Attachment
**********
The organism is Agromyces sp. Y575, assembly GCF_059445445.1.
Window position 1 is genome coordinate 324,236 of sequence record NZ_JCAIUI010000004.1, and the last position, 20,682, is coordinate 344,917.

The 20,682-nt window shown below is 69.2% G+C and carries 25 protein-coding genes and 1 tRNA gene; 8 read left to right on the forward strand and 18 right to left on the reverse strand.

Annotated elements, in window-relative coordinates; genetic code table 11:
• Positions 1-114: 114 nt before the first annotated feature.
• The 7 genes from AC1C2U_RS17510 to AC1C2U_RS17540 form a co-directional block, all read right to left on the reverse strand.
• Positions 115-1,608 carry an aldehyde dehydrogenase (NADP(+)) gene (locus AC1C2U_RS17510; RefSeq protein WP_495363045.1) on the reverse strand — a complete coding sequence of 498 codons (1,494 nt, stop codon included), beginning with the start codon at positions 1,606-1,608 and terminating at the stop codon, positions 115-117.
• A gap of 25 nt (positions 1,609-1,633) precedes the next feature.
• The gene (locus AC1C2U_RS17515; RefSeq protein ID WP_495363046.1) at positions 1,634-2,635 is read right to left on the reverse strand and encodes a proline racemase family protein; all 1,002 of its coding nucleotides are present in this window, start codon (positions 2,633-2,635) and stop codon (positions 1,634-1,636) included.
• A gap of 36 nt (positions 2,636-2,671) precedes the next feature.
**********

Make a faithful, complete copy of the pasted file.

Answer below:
The organism is Agromyces sp. Y575, assembly GCF_059445445.1.
Window position 1 is genome coordinate 324,236 of sequence record NZ_JCAIUI010000004.1, and the last position, 20,682, is coordinate 344,917.

The 20,682-nt window shown below is 69.2% G+C and carries 25 protein-coding genes and 1 tRNA gene; 8 read left to right on the forward strand and 18 right to left on the reverse strand.

Annotated elements, in window-relative coordinates; genetic code table 11:
• Positions 1-114: 114 nt before the first annotated feature.
• The 7 genes from AC1C2U_RS17510 to AC1C2U_RS17540 form a co-directional block, all read right to left on the reverse strand.
• Positions 115-1,608 carry an aldehyde dehydrogenase (NADP(+)) gene (locus AC1C2U_RS17510; RefSeq protein WP_495363045.1) on the reverse strand — a complete coding sequence of 498 codons (1,494 nt, stop codon included), beginning with the start codon at positions 1,606-1,608 and terminating at the stop codon, positions 115-117.
• A gap of 25 nt (positions 1,609-1,633) precedes the next feature.
• The gene (locus AC1C2U_RS17515; RefSeq protein ID WP_495363046.1) at positions 1,634-2,635 is read right to left on the reverse strand and encodes a proline racemase family protein; all 1,002 of its coding nucleotides are present in this window, start codon (positions 2,633-2,635) and stop codon (positions 1,634-1,636) included.
• A gap of 36 nt (positions 2,636-2,671) precedes the next feature.